Rep. Markey weighs in on water vs. wind question
By Christina Williams
Editor, Sustainable Business Oregon
Rep. Markey weighs in on the Bonneville Power Administration's plan to curtail wind in times of excess hydropwer.
With a high spring runoff in the cards for the Pacific Northwest, the issue of what the Bonneville Power Administration should do in the case of an oversupply of hydropower has caught the attention of Rep. Ed Markey of Massachusetts, the top-ranking Democrat on the Natural Resources Committee.
In a letter Tuesday to U.S. Department of Energy Secretary Steven Chu, Markey asked the federal government to come up with an alternative way to to keep the Northwest grid stable without shutting Northwest wind farms.
The BPA has been struggling with what to do in cases of oversupply but has agreed to look for an alternative to a plan that would require wind farms to power down rather than flooding the grid with more power than it can use. Renewable energy advocates argue that such a plan would have a negative financial impact on wind energy companies.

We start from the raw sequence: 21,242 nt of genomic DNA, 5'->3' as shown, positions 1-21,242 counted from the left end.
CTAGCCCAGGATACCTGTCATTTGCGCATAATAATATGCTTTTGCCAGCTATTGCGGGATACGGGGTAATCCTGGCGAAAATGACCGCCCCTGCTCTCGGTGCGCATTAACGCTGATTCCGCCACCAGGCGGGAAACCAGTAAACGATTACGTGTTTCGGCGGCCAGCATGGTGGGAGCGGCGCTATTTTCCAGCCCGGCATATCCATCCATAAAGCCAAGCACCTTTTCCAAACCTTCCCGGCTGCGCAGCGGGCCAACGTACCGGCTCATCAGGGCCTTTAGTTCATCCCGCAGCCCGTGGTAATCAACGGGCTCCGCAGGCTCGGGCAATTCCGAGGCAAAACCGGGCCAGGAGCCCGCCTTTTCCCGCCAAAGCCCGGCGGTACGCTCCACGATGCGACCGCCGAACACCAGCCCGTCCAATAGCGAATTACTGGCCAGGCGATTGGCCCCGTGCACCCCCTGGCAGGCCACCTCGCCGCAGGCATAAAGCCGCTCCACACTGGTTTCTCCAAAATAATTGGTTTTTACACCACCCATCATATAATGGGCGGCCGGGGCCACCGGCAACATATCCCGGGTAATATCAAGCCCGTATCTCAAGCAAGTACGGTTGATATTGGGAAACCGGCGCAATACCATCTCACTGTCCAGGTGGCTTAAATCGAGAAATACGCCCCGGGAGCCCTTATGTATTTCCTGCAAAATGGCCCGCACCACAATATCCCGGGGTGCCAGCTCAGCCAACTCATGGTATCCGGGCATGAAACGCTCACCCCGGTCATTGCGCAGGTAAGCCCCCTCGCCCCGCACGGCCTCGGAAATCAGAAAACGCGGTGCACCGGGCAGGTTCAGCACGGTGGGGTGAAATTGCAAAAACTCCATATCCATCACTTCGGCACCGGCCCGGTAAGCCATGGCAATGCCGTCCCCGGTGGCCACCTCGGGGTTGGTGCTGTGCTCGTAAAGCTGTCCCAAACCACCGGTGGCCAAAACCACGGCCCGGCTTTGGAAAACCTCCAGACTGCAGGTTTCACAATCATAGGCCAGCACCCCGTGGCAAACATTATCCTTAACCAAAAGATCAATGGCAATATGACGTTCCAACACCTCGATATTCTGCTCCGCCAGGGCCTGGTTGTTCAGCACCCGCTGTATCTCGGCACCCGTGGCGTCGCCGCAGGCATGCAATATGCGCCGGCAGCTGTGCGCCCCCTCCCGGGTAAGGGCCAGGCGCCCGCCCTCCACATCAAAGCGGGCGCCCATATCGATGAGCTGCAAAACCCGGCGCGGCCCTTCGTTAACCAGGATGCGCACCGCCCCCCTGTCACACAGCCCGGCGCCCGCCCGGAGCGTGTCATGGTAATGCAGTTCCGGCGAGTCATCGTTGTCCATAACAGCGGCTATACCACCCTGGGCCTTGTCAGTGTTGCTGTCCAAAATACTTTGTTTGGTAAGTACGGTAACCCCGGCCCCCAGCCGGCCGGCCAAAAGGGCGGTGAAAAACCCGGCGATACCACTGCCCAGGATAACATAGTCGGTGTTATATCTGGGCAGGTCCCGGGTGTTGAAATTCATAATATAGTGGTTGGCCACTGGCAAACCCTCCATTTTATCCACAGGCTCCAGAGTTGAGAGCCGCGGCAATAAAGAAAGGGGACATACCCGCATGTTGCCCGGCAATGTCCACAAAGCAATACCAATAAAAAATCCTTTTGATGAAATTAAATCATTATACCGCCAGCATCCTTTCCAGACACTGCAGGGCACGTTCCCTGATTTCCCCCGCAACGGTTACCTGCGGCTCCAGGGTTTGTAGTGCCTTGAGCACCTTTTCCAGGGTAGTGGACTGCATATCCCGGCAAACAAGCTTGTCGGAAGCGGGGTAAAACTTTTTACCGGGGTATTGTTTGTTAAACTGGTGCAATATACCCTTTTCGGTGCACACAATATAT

In his letter, Markey asks Chu to work on finding a solution to the conflict, which may repeat itself in other areas of the country where variable energy sources feed the grid.
"We are at a turning point in our electricity system in the United States," Markey wrote in the letter. "Renewable energy is becoming cheaper, distributed generation is becoming more common, and energy efficiency and demand response are reducing the need to build much new generation capacity. But integrating these new models into the existing electricity systems presents new challenges as well."
Rachel Shimshak, director of Renewable Northwest Project, said Markey has been a leader on clean energy issues so it made sense for him to weigh in.
"There's no one single thing that will solve this issue," Shimshak said.
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